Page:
Dancing with the Bukovyna State Ensemble of Song and Dance
To say the least, it's a dream come true.
Dances from the Bukovyna region have always been a favourite of mine. I love the stamps and the music and the costumes. So when I found out I'd get to dance with the Bukovyna State Ensemble of Song and Dance for a couple months, I was pretty darn excited.
I admit, I had high expectations for my time here. I worked with Leonid Sydorchuk, the artistic director of the ensemble, this summer with Troyanda. Not only did he impress me by teaching us a dance in a 45 C studio while wearing jeans, but he also impressed me by his talent. We spent only a couple hours with him, but I could tell he had a brilliant dance brain that was thinking brilliant dance thoughts. And I couldn't wait to dance under his direction.
Well the time has come (...and almost gone — we have less than two weeks left here!), and my high expectations have been greatly beat. Within our first two days with the ensemble, Leonid told us we'd perform in a show the following week, he told us we'd be on a TV morning show, and a dancer invited us to his birthday party. Talk about a warm welcome.
We learned the dance, Chervona Kalyna ("red guelder rose"), in two days. When we first rehearsed with the full choir and orchestra, I had to concentrate so hard on actually doing the dance steps because I was distracted by the beauty of the music. Plus I was in awe because, you know, I was dancing with the Bukovyna State Ensemble of Song and Dance. So many feelings. So many emotions. So many "moments".
The performances (yes, two) were even more unbelievable. We wore beautiful hand-beaded vyshyvanky (blouses), and the energy from the dancers, choir, and orchestra coming together was like nothing I've experienced before. There was a full audience for the second show, which was in honour of the 90th birthday of Darius Lastiwka, the late artistic director of the ensemble. It was a pretty special show to be a part of.
We haven't performed in any shows since, but we've been keeping busy. The ensemble rehearsals Monday to Friday for three to four hours per day. Rehearsal starts with an hour of ballet, led by Olena Kozmak, before we work on the dances. A couple times a week, we have rehearsal with the orchestra, otherwise the accordion player accompanies us.
Like we've done with other ensembles, us Canadians dance along at the back of the room. We generally rehearse in a theatre (and sometimes in a small studio), but when the full orchestra is set up, there's no room on stage so we dance between the aisles in the audience.
Leonid is kind enough to work with just us Canadians every day, whether it's running through a dance we've learned or teaching us a new combination. If we don't get a stamping combination, for example, he will take us by the hand and do it with us until we get it. It's like there's a special dance energy that runs from him to you because next thing you know, you're doing the difficult step that seconds ago you were fumbling through.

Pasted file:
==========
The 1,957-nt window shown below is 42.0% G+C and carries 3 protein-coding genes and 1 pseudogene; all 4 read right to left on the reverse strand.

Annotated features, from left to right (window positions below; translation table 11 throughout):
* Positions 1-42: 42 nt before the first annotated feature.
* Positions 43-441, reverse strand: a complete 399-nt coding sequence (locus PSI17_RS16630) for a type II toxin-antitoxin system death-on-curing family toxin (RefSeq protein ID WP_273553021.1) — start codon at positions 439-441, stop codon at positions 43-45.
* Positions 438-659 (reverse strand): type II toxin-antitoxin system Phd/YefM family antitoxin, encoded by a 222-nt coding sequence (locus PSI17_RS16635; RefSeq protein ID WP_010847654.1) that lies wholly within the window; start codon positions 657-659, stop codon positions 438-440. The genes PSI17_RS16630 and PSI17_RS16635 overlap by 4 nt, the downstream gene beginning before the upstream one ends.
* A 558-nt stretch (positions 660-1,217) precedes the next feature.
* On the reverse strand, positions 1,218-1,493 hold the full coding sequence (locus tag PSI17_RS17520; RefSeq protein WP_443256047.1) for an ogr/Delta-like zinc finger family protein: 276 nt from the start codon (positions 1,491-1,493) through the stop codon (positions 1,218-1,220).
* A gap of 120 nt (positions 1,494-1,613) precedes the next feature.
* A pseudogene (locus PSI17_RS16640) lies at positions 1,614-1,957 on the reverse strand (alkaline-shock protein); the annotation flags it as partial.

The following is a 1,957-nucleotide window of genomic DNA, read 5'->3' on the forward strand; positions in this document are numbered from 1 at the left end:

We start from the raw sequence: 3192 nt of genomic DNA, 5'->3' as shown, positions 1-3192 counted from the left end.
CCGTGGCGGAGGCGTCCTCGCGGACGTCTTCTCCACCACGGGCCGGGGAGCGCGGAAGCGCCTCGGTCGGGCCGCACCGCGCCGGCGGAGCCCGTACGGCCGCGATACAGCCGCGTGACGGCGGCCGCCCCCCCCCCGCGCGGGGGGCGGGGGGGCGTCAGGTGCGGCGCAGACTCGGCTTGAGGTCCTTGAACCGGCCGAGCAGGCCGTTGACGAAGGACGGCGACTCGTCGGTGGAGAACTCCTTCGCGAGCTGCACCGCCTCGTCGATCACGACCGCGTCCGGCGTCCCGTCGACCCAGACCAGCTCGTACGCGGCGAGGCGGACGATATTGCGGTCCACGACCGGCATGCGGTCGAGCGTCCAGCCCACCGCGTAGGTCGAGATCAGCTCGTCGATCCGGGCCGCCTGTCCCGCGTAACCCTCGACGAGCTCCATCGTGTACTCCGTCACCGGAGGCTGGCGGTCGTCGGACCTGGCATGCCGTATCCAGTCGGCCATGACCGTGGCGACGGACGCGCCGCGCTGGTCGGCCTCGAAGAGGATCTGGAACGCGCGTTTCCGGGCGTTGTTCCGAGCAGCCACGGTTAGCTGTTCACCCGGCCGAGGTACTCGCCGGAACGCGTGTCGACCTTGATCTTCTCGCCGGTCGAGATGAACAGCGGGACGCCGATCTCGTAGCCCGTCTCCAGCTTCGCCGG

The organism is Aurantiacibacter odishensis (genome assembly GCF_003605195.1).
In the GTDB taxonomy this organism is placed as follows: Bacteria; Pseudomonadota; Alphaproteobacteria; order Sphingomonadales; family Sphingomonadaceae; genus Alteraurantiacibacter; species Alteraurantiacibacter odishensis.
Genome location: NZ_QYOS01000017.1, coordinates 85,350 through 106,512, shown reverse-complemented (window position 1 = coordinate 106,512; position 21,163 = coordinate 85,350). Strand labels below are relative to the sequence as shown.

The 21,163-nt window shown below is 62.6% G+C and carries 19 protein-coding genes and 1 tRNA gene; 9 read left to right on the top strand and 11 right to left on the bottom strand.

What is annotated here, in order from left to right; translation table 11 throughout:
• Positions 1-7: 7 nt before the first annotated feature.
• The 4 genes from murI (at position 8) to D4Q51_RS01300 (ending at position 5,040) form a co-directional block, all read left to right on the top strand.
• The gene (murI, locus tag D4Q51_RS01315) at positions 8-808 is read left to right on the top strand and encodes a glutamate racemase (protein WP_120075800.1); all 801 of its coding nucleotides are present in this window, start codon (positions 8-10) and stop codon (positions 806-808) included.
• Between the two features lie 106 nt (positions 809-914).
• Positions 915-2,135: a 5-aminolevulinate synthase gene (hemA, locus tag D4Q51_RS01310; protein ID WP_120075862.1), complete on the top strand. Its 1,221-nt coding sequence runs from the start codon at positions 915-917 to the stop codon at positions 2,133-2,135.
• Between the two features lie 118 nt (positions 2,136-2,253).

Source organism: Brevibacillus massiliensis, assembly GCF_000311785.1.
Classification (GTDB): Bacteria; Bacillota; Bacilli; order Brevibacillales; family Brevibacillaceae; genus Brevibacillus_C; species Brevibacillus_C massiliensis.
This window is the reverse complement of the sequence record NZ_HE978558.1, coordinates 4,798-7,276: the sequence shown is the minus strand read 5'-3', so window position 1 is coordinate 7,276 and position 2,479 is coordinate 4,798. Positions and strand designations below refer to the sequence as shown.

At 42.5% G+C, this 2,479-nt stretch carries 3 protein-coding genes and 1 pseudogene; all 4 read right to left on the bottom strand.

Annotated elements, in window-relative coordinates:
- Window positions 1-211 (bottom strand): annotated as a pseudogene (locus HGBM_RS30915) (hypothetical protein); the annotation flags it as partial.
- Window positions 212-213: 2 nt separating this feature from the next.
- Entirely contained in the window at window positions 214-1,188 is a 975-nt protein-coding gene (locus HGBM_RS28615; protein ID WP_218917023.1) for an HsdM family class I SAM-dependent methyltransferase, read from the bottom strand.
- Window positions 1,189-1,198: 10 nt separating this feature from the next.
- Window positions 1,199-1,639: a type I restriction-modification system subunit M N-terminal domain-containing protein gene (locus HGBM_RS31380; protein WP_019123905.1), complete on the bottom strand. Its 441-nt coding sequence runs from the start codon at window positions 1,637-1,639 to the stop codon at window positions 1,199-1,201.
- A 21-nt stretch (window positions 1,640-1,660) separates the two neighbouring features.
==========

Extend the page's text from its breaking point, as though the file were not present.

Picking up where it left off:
The dancers are just as helpful. They'll take time out of their pererva (break) to clarify steps or even teach us entire dances. Some of the dancers are instructors, and it shows. When you're dancing with them, they'll be saying the upcoming steps to you or directing you which way to go.
And the boys — wow, talk about strong partners. No offense to those back home, but I have never had as strong of dance partners as the guys from the Buko ensemble. And get this — they smile and look at you while you dance! Imagine that.
There's been a couple times when Leonid throws us into a dance we barely know to fill in for an absent dancer. And though we may only know a few steps in it, no one gets frustrated with us. They tell you where to go, say what step to do next, and give you a pat on the back when you're done.
Right from when we step our foot into the Philharmonic Hall (where we rehearse), we feel welcome. The people at the door greet us. The dancers say hello. The choir asks how we are. The orchestra gives us high fives.
And our friendships extend beyond the studio. We're grateful to have made friends from the ensemble who host us for dinner at their homes, take us to cool pubs, and invite us to their super cool birthday parties (the one we went to was like going to a wedding with food and drinks and dancing at a beautiful hall, and everyone was dressed to the nines, and it was just overall a next-level birthday celebration).
So, to the Bukovyna State Ensemble of Song and Dance, you are all lovely dancers and singers and orchestra players, and I'm so thankful to have worked with you during the past month. I hope you know how much I, along with so many others in Canada and around the world, respect what you do.
Oh, and if you happen to be in Lviv this summer, the Buko ensemble is performing and hosting workshops at the International Ukrainian Dance and Culture Festival. I was there last summer, and it was quite the event.